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1 Samuel 29-31New Revised Standard Version Catholic Edition (NRSVCE)

The Philistines Reject David

29 Now the Philistines gathered all their forces at Aphek, while the Israelites were encamped by the fountain that is in Jezreel. As the lords of the Philistines were passing on by hundreds and by thousands, and David and his men were passing on in the rear with Achish, the commanders of the Philistines said, “What are these Hebrews doing here?” Achish said to the commanders of the Philistines, “Is this not David, the servant of King Saul of Israel, who has been with me now for days and years? Since he deserted to me I have found no fault in him to this day.” But the commanders of the Philistines were angry with him; and the commanders of the Philistines said to him, “Send the man back, so that he may return to the place that you have assigned to him; he shall not go down with us to battle, or else he may become an adversary to us in the battle. For how could this fellow reconcile himself to his lord? Would it not be with the heads of the men here? Is this not David, of whom they sing to one another in dances,

‘Saul has killed his thousands,
    and David his ten thousands’?”

Then Achish called David and said to him, “As the Lord lives, you have been honest, and to me it seems right that you should march out and in with me in the campaign; for I have found nothing wrong in you from the day of your coming to me until today. Nevertheless the lords do not approve of you. So go back now; and go peaceably; do nothing to displease the lords of the Philistines.” David said to Achish, “But what have I done? What have you found in your servant from the day I entered your service until now, that I should not go and fight against the enemies of my lord the king?” Achish replied to David, “I know that you are as blameless in my sight as an angel of God; nevertheless, the commanders of the Philistines have said, ‘He shall not go up with us to the battle.’ 10 Now then rise early in the morning, you and the servants of your lord who came with you, and go to the place that I appointed for you. As for the evil report, do not take it to heart, for you have done well before me.[a] Start early in the morning, and leave as soon as you have light.” 11 So David set out with his men early in the morning, to return to the land of the Philistines. But the Philistines went up to Jezreel.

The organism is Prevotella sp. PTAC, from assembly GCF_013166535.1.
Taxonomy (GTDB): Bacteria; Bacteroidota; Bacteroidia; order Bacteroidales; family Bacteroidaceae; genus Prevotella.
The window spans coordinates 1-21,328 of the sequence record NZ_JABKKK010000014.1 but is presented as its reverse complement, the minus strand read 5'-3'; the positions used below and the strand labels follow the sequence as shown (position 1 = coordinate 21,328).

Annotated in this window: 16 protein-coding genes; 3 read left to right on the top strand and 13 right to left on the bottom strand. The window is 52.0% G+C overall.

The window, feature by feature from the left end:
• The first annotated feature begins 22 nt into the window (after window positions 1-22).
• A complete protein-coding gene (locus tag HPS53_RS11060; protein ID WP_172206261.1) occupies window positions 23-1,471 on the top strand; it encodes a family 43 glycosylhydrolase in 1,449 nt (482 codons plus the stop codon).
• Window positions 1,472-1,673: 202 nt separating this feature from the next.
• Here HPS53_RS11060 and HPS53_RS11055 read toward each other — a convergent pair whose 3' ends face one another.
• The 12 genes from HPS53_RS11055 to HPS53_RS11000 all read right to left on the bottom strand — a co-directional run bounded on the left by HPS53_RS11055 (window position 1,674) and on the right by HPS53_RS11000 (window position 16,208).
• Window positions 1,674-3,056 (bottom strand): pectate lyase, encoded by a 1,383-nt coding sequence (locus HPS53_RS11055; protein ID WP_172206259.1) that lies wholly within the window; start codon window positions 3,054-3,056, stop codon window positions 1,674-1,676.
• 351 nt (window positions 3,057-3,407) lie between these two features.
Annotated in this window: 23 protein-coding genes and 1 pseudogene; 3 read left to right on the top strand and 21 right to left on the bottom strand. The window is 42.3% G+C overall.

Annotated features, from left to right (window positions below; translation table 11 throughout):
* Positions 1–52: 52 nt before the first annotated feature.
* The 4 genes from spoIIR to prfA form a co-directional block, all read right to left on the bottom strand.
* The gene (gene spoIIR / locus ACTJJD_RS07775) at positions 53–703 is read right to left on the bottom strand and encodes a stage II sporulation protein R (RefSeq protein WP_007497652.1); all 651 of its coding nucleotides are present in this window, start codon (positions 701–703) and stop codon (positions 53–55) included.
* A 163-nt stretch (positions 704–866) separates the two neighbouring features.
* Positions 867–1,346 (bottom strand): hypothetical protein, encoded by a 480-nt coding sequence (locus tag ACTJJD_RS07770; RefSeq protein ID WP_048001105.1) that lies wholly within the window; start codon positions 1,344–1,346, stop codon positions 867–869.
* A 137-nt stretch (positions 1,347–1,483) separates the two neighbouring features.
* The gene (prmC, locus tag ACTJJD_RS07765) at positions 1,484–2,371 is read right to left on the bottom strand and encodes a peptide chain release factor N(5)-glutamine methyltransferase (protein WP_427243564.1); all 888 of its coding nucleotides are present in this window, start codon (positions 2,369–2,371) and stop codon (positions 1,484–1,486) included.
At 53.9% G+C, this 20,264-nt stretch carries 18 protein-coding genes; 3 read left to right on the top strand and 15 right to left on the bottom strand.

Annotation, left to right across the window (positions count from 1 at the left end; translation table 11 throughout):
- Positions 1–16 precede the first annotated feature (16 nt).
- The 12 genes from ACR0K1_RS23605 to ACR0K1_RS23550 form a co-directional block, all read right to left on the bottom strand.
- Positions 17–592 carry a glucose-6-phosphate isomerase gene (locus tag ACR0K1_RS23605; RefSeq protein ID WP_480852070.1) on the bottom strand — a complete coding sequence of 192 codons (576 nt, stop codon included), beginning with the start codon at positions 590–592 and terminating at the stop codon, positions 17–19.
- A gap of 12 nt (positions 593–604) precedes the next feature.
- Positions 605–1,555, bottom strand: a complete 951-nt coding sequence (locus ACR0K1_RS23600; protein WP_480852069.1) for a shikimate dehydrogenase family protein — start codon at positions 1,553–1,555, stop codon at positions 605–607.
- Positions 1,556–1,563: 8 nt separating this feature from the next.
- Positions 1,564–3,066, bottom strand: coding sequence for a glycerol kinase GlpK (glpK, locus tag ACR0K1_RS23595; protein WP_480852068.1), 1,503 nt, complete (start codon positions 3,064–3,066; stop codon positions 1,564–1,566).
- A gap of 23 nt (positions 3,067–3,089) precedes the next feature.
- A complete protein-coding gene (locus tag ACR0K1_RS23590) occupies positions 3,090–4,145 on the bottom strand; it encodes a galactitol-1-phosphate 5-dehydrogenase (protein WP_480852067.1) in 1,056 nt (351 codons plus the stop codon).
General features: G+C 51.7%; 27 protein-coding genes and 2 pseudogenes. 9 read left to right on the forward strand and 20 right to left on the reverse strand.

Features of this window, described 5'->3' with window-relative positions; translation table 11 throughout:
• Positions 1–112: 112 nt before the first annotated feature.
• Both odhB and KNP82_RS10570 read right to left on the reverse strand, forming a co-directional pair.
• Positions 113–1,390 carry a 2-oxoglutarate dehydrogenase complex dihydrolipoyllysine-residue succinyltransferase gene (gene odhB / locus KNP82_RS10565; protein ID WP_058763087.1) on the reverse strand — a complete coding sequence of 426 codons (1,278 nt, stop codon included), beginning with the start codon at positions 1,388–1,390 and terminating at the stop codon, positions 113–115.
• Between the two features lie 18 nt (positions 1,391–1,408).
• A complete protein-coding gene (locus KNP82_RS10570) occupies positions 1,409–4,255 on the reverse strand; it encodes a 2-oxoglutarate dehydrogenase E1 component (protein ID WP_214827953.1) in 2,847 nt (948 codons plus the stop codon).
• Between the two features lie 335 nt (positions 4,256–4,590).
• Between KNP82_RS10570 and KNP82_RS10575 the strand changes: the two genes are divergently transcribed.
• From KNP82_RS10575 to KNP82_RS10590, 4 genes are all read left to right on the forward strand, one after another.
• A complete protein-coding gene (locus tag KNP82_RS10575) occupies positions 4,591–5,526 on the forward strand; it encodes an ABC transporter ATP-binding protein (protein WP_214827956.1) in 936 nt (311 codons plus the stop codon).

David Avenges the Destruction of Ziklag

30 Now when David and his men came to Ziklag on the third day, the Amalekites had made a raid on the Negeb and on Ziklag. They had attacked Ziklag, burned it down, and taken captive the women and all[b] who were in it, both small and great; they killed none of them, but carried them off, and went their way. When David and his men came to the city, they found it burned down, and their wives and sons and daughters taken captive. Then David and the people who were with him raised their voices and wept, until they had no more strength to weep. David’s two wives also had been taken captive, Ahinoam of Jezreel, and Abigail the widow of Nabal of Carmel. David was in great danger; for the people spoke of stoning him, because all the people were bitter in spirit for their sons and daughters. But David strengthened himself in the Lord his God.